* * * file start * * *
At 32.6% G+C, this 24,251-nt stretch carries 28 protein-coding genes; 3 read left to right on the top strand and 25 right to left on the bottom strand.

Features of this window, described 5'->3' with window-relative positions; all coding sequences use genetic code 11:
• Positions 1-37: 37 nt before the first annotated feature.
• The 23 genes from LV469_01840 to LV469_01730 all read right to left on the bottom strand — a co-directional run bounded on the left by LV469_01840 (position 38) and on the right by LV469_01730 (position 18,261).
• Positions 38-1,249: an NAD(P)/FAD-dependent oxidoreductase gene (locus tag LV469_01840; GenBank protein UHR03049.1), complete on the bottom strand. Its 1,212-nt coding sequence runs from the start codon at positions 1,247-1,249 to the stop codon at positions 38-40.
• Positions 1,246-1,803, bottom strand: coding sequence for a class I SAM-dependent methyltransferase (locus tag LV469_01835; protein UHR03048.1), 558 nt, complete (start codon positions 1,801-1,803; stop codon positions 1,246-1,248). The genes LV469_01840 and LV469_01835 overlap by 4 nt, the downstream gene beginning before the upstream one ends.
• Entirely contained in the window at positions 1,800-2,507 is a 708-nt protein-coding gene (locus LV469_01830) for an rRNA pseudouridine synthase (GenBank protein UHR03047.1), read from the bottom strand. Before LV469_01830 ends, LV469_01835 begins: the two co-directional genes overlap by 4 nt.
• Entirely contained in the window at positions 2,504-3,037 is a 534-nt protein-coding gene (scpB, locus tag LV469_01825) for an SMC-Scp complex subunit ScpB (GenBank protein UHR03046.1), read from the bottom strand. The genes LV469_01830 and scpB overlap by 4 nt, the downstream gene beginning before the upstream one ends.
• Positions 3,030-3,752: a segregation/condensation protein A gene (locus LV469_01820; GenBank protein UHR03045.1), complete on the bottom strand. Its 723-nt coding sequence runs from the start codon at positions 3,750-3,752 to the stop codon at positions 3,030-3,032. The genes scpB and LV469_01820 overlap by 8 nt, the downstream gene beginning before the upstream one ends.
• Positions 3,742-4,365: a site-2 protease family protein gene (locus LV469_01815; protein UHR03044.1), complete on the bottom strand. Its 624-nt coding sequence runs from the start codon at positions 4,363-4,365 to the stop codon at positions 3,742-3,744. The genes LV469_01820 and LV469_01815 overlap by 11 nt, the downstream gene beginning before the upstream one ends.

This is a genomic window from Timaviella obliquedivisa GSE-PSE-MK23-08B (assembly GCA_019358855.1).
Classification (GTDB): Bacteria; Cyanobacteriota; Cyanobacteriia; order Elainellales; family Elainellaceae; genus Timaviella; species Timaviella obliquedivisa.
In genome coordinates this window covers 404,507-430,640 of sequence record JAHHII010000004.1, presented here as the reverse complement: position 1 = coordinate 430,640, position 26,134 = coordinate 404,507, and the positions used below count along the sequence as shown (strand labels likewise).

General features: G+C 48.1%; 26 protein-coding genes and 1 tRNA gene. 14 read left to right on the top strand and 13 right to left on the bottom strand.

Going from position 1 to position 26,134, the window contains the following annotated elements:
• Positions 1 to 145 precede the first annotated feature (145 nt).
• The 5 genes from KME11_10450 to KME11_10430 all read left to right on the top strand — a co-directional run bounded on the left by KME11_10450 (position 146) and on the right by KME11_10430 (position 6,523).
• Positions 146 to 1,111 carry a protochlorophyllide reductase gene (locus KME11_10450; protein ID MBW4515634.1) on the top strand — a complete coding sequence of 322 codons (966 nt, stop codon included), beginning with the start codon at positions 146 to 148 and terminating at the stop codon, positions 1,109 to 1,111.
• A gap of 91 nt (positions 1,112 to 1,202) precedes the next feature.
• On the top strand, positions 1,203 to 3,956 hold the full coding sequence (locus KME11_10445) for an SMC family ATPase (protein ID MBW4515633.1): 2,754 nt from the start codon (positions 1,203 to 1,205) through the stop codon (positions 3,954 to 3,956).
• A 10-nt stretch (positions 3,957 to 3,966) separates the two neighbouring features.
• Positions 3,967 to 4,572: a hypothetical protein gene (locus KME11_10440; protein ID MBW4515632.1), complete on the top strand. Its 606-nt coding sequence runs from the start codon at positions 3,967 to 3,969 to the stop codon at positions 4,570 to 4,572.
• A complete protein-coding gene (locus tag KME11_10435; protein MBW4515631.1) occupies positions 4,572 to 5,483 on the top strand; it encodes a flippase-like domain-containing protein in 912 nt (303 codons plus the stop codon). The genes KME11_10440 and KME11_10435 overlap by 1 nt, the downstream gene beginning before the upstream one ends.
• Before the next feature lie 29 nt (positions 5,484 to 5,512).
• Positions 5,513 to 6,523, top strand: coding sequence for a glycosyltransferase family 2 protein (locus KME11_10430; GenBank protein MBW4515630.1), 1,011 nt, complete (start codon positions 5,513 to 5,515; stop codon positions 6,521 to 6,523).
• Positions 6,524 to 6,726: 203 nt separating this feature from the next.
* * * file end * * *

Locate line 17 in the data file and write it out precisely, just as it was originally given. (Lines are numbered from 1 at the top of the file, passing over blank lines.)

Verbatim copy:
• The 5 genes from KME11_10450 to KME11_10430 all read left to right on the top strand — a co-directional run bounded on the left by KME11_10450 (position 146) and on the right by KME11_10430 (position 6,523).